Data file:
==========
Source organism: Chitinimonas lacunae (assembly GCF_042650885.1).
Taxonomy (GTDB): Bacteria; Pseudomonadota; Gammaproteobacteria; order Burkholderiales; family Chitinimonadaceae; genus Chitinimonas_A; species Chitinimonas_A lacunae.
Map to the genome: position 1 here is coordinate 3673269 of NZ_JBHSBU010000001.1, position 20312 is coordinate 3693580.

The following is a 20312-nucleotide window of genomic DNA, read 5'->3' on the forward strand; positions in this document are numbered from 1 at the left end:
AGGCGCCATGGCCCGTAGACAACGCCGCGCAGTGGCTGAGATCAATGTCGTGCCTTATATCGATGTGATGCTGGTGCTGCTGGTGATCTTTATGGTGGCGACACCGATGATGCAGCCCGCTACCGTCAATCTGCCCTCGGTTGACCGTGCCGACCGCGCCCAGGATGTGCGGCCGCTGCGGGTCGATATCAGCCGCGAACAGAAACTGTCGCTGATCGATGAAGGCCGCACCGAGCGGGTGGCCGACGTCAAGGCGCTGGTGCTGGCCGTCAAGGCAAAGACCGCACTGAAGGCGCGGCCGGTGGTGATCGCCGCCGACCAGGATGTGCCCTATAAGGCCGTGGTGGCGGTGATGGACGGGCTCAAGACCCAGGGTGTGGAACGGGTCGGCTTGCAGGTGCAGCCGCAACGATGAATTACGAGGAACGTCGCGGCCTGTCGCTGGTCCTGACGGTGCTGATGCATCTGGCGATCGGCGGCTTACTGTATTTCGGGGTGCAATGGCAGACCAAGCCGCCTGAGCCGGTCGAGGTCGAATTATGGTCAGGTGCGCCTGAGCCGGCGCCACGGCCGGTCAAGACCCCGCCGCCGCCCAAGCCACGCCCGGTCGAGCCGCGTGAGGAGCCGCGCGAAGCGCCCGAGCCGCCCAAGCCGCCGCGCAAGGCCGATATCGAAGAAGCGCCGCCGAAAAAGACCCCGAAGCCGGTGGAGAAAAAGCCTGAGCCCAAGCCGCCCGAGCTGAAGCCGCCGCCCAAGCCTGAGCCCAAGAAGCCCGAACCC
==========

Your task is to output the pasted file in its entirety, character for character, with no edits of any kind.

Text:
Source organism: Chitinimonas lacunae (assembly GCF_042650885.1).
Taxonomy (GTDB): Bacteria; Pseudomonadota; Gammaproteobacteria; order Burkholderiales; family Chitinimonadaceae; genus Chitinimonas_A; species Chitinimonas_A lacunae.
Map to the genome: position 1 here is coordinate 3673269 of NZ_JBHSBU010000001.1, position 20312 is coordinate 3693580.

The following is a 20312-nucleotide window of genomic DNA, read 5'->3' on the forward strand; positions in this document are numbered from 1 at the left end:
AGGCGCCATGGCCCGTAGACAACGCCGCGCAGTGGCTGAGATCAATGTCGTGCCTTATATCGATGTGATGCTGGTGCTGCTGGTGATCTTTATGGTGGCGACACCGATGATGCAGCCCGCTACCGTCAATCTGCCCTCGGTTGACCGTGCCGACCGCGCCCAGGATGTGCGGCCGCTGCGGGTCGATATCAGCCGCGAACAGAAACTGTCGCTGATCGATGAAGGCCGCACCGAGCGGGTGGCCGACGTCAAGGCGCTGGTGCTGGCCGTCAAGGCAAAGACCGCACTGAAGGCGCGGCCGGTGGTGATCGCCGCCGACCAGGATGTGCCCTATAAGGCCGTGGTGGCGGTGATGGACGGGCTCAAGACCCAGGGTGTGGAACGGGTCGGCTTGCAGGTGCAGCCGCAACGATGAATTACGAGGAACGTCGCGGCCTGTCGCTGGTCCTGACGGTGCTGATGCATCTGGCGATCGGCGGCTTACTGTATTTCGGGGTGCAATGGCAGACCAAGCCGCCTGAGCCGGTCGAGGTCGAATTATGGTCAGGTGCGCCTGAGCCGGCGCCACGGCCGGTCAAGACCCCGCCGCCGCCCAAGCCACGCCCGGTCGAGCCGCGTGAGGAGCCGCGCGAAGCGCCCGAGCCGCCCAAGCCGCCGCGCAAGGCCGATATCGAAGAAGCGCCGCCGAAAAAGACCCCGAAGCCGGTGGAGAAAAAGCCTGAGCCCAAGCCGCCCGAGCTGAAGCCGCCGCCCAAGCCTGAGCCCAAGAAGCCCGAACCC